Death in space: The ethics of astronauts’ bodies


US – It’s raining in Washington on July 24, 1969. The weather seems appropriate, given the tragic events that have just transpired that evening. Richard Nixon stands before a tense press corps gathered at the White House, and a silence envelops the room.

“Fate has ordained that the men who went to the moon to explore in peace will stay on the moon to rest in peace,” he begins. “These brave men know there is no hope for their recovery. But they also know that there is hope for mankind in their sacrifice.”

So goes the speech commemorating the deaths of Neil Armstrong and Buzz Aldrin following the first moon landing. Written earlier in the year by William Safire, this requiem was created as something of a contingency plan in the highly probable event that the brave souls aboard Apollo 11 became stranded on the moon, left for dead in the Sea of Tranquility. Happily, this speech was never read publicly and only resurfaced in 1999 as an interesting historical footnote. Now that there is a serious push for manned space expeditions beyond Earth’s orbit for the first time since the end of the Apollo era, space agencies and private ventures are increasingly forced to grapple with all the novel potential disasters that exploring new frontiers entails.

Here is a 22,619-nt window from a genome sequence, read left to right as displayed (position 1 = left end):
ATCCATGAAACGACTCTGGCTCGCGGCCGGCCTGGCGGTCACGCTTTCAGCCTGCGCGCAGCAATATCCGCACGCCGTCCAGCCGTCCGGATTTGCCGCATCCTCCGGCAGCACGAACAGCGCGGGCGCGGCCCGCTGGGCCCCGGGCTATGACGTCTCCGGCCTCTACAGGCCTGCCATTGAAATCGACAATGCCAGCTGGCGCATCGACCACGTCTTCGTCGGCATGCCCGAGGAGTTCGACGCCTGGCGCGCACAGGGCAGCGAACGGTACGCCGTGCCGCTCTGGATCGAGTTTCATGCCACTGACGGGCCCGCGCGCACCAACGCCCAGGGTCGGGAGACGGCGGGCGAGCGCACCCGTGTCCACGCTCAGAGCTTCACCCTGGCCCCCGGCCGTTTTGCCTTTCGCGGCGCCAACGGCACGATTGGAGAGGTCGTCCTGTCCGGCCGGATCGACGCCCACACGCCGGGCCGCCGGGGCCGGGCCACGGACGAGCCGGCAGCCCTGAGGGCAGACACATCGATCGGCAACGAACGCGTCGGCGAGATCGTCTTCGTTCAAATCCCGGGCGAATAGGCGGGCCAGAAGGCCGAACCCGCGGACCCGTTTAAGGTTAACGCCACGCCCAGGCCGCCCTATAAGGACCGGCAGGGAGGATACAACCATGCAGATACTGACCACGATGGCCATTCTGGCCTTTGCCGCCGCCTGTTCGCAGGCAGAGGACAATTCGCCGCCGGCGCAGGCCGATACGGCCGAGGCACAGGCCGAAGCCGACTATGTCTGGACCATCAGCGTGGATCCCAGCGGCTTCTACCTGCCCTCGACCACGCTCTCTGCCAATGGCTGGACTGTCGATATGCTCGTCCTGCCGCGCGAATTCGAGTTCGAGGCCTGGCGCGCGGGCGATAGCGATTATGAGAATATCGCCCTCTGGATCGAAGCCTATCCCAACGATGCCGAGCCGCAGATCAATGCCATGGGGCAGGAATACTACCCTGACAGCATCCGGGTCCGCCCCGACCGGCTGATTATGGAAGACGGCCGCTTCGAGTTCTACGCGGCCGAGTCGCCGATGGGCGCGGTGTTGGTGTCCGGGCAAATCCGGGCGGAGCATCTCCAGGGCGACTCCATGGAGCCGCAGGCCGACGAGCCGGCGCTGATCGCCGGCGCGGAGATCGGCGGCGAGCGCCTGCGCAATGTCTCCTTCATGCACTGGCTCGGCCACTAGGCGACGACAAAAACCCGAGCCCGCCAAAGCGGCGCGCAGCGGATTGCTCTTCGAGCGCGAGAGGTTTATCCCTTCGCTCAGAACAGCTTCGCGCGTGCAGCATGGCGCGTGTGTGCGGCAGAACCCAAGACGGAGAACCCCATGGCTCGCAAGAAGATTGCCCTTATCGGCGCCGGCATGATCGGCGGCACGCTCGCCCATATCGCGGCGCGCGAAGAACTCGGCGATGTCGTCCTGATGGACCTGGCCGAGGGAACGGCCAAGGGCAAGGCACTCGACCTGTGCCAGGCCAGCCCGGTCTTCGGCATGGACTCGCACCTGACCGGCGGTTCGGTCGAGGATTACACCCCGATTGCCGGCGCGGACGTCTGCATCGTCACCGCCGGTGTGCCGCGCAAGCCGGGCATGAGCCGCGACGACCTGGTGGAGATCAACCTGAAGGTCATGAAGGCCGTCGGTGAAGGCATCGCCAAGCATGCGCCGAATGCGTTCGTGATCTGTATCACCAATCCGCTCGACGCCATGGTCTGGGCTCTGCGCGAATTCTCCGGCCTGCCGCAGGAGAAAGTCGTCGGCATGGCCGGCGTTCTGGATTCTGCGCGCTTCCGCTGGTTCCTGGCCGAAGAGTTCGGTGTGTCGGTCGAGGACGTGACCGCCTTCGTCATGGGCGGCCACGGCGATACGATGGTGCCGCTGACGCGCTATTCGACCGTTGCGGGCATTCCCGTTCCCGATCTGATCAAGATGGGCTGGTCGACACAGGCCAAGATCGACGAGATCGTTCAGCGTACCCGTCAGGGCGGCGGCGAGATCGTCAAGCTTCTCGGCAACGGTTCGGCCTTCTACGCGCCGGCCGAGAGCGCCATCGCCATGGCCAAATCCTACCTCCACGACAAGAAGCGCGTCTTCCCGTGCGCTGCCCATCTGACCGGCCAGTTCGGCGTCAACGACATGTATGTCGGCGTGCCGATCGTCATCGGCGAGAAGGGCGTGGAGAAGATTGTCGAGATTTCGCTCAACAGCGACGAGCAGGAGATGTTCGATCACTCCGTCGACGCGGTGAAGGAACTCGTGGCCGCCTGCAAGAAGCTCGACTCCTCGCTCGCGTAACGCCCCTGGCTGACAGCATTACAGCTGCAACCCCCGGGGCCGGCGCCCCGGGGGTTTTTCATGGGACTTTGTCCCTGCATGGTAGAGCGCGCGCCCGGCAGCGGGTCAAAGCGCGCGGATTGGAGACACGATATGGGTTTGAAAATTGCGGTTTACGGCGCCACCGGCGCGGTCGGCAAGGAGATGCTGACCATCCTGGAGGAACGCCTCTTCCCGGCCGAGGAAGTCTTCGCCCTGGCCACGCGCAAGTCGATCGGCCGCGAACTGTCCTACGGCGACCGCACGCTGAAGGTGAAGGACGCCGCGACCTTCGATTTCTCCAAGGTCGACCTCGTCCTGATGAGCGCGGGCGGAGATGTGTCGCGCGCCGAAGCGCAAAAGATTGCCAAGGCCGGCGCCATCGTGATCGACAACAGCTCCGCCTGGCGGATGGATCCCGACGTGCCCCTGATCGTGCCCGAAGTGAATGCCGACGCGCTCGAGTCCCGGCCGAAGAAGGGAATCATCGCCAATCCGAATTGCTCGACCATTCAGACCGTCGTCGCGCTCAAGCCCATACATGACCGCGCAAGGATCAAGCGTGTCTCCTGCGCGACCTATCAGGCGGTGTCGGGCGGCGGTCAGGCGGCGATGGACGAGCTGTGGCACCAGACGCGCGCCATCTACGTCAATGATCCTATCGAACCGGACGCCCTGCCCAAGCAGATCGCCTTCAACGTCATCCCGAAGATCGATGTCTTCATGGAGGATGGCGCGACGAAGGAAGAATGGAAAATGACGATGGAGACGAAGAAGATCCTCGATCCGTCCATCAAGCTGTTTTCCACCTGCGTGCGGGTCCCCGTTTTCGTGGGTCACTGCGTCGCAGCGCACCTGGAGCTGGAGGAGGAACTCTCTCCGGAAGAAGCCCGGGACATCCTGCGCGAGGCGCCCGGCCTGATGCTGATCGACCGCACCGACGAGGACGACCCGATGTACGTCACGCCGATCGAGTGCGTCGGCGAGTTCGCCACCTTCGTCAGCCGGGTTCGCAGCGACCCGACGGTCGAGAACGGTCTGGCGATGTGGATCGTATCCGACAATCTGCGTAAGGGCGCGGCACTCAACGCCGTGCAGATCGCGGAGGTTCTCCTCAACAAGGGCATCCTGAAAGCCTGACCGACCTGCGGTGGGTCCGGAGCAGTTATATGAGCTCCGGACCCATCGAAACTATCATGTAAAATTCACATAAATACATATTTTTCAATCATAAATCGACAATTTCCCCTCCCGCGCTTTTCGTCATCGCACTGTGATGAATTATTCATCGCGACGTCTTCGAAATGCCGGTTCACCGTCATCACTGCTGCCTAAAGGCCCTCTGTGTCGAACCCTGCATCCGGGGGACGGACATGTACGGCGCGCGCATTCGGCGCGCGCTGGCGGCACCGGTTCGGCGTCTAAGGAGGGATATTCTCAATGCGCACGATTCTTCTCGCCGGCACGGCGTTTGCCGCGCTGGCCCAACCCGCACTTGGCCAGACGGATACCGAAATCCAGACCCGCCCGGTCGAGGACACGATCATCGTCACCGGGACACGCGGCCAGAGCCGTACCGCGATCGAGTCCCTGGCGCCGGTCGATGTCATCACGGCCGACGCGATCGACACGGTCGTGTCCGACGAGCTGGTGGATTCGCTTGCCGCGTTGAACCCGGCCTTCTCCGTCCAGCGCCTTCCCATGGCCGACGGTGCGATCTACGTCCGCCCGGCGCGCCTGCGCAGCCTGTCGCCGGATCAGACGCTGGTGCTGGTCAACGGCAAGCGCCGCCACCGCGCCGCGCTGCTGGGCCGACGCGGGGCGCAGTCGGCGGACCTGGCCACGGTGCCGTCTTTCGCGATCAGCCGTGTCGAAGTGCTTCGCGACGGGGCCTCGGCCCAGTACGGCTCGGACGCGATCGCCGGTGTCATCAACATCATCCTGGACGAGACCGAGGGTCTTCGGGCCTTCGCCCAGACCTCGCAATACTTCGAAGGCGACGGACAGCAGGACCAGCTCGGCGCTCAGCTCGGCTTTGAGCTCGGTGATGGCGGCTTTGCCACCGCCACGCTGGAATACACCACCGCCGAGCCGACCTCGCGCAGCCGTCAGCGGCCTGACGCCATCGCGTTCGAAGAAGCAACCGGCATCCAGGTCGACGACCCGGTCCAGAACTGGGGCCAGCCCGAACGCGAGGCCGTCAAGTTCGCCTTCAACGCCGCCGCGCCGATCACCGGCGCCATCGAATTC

Astronauts already spend extended periods of time on the International Space Station—the record is almost 438 days, set by a Russian cosmonaut in the mid-’90s, and U.S. astronaut Scott Kelly just embarked on a yearlong stay in space —but a trip to and from Mars would take about 14 months (not including time spent on the planet), and there wouldn’t be other visiting spacecraft that could bring an ailing astronaut (or dead body) back to Earth. While we probably won’t see boots on Mars for at least another 15-20 years, those concerned with planning the early missions are already beginning to consider the host of unique methodological and ethical questions that such a journey will surely entail.